Experienced and Respected Criminal Defense
Main Office:
6099 Stirling Road
Suite 217
Davie, FL 33314
954-791-3939
Broward Office:
1327 SE 2nd Ave.
Fort Lauderdale
Florida 33316
954-760-9911
Miami Dade Office:
By Appointment Only

Miami, FL
305-567-1211

Drug Trafficking

Miami, Fort Lauderdale, Broward County, and Miami Dade County are no strangers to the drug trafficking industry. Many of the entrepreneurs and citizens of South Florida thrived on the drug trade that was prevalent in Miami and Fort Lauderdale during the past two decades. Drug Trafficking is a serious criminal offense that mandates immediate acquisition of representation through legal counsel. A criminal defense attorney can be instrumental in defending against charges of drug trafficking because many legal issues are arguable in the criminal court, such as whether it can be proven that the defendant possessed the statutorily required amount of drugs when arrested, or whether the police employed the proper criminal procedure in acquiring a search warrant or arrest warrant, executing the search warrant or arrest warrant, and making the arrest. Certain drugs and chemical substances are by law known as “controlled substances.” To prove the crime of Trafficking in Illegal Drugs, the State Attorney must prove beyond a reasonable doubt that the criminal suspect knowingly sold, purchased, manufactured, delivered, brought into the state, or possessed a certain substance, that the substance was morphine, opium, oxycodone, hydrocodone, hydromorphone, heroin, or a mixture thereof or any other controlled substance, that the quantity of the substance involved was 4 grams or more, that the criminal suspect knew that the substance was a controlled substance, and that the criminal suspect intended to sell, purchase, manufacture, deliver, bring into the state, or possess a controlled substance. “Sell” means to transfer or deliver something to another person in exchange for money or something of value or a promise of money or something of value. “Manufacture” means the production, preparation, packaging, labeling or relabeling, propagation, compounding, cultivating, growing, conversion or processing of a controlled substance, either directly or indirectly. Manufacturing can be by extraction from substances of natural origin, or independently by means of chemical synthesis. It can also be by a combination of extraction and chemical synthesis. “Deliver” or “delivery” means the actual, constructive, or attempted transfer from one person to another of a controlled substance, whether or not there is an agency relationship. To “possess” means to have personal charge of or exercise the right of ownership, management, or control over the thing possessed. Possession may be actual or constructive. Actual possession means that the controlled substance is in the hand of or on the person, or the controlled substance is in a container in the hand of or on the person, or the controlled substance is so close as to be within ready reach and is under the control of the person. Mere proximity to a controlled substance is not sufficient to establish control over that controlled substance when it is not in a place over which the person has control. Constructive possession means the controlled substance is in a place over which the criminal suspect has control, or in which the criminal suspect has concealed it. In order to establish constructive possession of a controlled substance if the controlled substance is in a place over which the criminal suspect does not have control, the State Attorney must prove the criminal suspect’s (1) control over the controlled substance and (2) knowledge that the controlled substance was within the criminal suspect’s presence. Possession may be joint, that is, two or more persons may jointly possess an article, exercising control over it. In that case, each of those persons is considered to be in possession of that article. If a person has exclusive possession of a controlled substance, knowledge of its presence may be inferred or assumed. If a person does not have exclusive possession of a controlled substance, knowledge of its presence may not be inferred or assumed. Knowledge of the illicit nature of the controlled substance is not an element of the offense of the criminal offense charged. Lack of knowledge of the illicit nature of a controlled substance is an affirmative defense. If the criminal suspect raises this affirmative defense, then the jury is permitted to presume that criminal suspect was aware of the illicit nature of the controlled substance if the jury finds that the criminal suspect was in actual or constructive possession of the controlled substance. If from the evidence the jury is convinced that the criminal suspect knew of the illicit nature of the controlled substance, and all of the elements of the charge have been proved, the jury should find the criminal suspect guilty. If the jury has a reasonable doubt on the question of whether the criminal suspect knew of the illicit nature of the controlled substance, the jury should find the criminal suspect not guilty. If the jury finds the criminal suspect guilty of Trafficking in Illegal Drugs, the jury must further determine by its verdict whether the State Attorney has proved beyond a reasonable doubt that the quantity of the substance involved was 4 grams or more but less than 14 grams, the quantity of the substance involved was 14 grams or more but less than 28 grams, the quantity of the substance involved was 28 grams or more but less than 30 kilograms, or the quantity of the substance involved was 30 kilograms or more. Kenneth P. Hassett of Hassett and Associates, P.A. is an experienced criminal defense attorney who has been in practice in Miami Dade County, Fort Lauderdale, and Broward County since 1991. Kenneth P. Hassett has experience in defending Floridians against drug trafficking charges. Contact Hassett and Associates, P.A. 24 hours per day seven days per week for a free consultation with a Fort Lauderdale Drug Trafficking Defense Lawyer to discuss your rights.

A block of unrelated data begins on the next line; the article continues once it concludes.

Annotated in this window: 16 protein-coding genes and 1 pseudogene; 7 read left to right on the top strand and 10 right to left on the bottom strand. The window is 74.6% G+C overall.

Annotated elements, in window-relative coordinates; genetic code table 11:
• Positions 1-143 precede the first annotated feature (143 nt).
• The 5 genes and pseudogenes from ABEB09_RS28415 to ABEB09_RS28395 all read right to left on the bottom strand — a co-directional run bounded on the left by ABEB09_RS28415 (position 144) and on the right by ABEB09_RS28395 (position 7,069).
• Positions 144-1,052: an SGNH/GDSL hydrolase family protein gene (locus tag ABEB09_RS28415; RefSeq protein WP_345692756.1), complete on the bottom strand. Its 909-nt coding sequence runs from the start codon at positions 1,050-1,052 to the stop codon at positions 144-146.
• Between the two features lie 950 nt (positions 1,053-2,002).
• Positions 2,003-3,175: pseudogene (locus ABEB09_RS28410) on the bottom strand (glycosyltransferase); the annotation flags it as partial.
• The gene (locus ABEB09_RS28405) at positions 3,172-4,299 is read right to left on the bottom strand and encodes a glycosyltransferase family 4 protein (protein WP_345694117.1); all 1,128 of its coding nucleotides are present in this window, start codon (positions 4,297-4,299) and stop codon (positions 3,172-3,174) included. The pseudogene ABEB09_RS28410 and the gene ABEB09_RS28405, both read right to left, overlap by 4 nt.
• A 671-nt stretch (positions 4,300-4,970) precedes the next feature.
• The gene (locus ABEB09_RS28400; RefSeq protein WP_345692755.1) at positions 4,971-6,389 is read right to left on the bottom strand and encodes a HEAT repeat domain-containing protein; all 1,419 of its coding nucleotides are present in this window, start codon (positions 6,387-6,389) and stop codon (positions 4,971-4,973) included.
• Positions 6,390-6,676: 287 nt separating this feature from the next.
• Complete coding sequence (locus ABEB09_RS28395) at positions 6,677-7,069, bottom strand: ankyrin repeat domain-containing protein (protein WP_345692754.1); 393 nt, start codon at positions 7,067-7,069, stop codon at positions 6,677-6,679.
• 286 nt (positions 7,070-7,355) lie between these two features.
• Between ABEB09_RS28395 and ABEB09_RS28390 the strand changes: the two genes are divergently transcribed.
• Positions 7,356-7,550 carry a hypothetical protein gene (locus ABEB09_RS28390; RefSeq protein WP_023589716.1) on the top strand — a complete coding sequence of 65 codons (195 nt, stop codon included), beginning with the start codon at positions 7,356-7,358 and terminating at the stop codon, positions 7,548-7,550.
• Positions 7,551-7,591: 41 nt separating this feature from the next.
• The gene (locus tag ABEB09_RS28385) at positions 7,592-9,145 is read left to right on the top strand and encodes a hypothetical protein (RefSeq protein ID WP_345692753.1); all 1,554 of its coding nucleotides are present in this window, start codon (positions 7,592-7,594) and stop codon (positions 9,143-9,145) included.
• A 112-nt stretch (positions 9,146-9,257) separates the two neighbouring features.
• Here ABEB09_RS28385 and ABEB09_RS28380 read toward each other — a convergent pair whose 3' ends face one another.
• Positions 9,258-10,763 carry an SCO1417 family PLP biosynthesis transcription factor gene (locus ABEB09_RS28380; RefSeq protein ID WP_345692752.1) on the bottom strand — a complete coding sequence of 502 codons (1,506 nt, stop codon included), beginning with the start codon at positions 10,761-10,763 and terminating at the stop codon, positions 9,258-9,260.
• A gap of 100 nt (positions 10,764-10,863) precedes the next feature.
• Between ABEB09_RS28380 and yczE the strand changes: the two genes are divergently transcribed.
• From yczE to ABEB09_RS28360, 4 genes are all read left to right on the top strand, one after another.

893.135 Trafficking; mandatory sentences; suspension or reduction of sentences; conspiracy to engage in trafficking.

Disclaimer

The information on this page does not represent legal advice. Florida Statues obtained from Online Sunshine, www.leg.state.fl.us, the official site of the Florida Legislature. Because the law is continually changing, some of the provisions contained herein may be out of date. It is always wise to seek counsel from an experienced criminal attorney like Kenneth Hassett.

If you have been charged as an Accessory After the Fact or a Principal in the First Degree to a criminal offense in Broward or Miami-Dade County, call Criminal Defense Attorney Kenneth P. Hassett.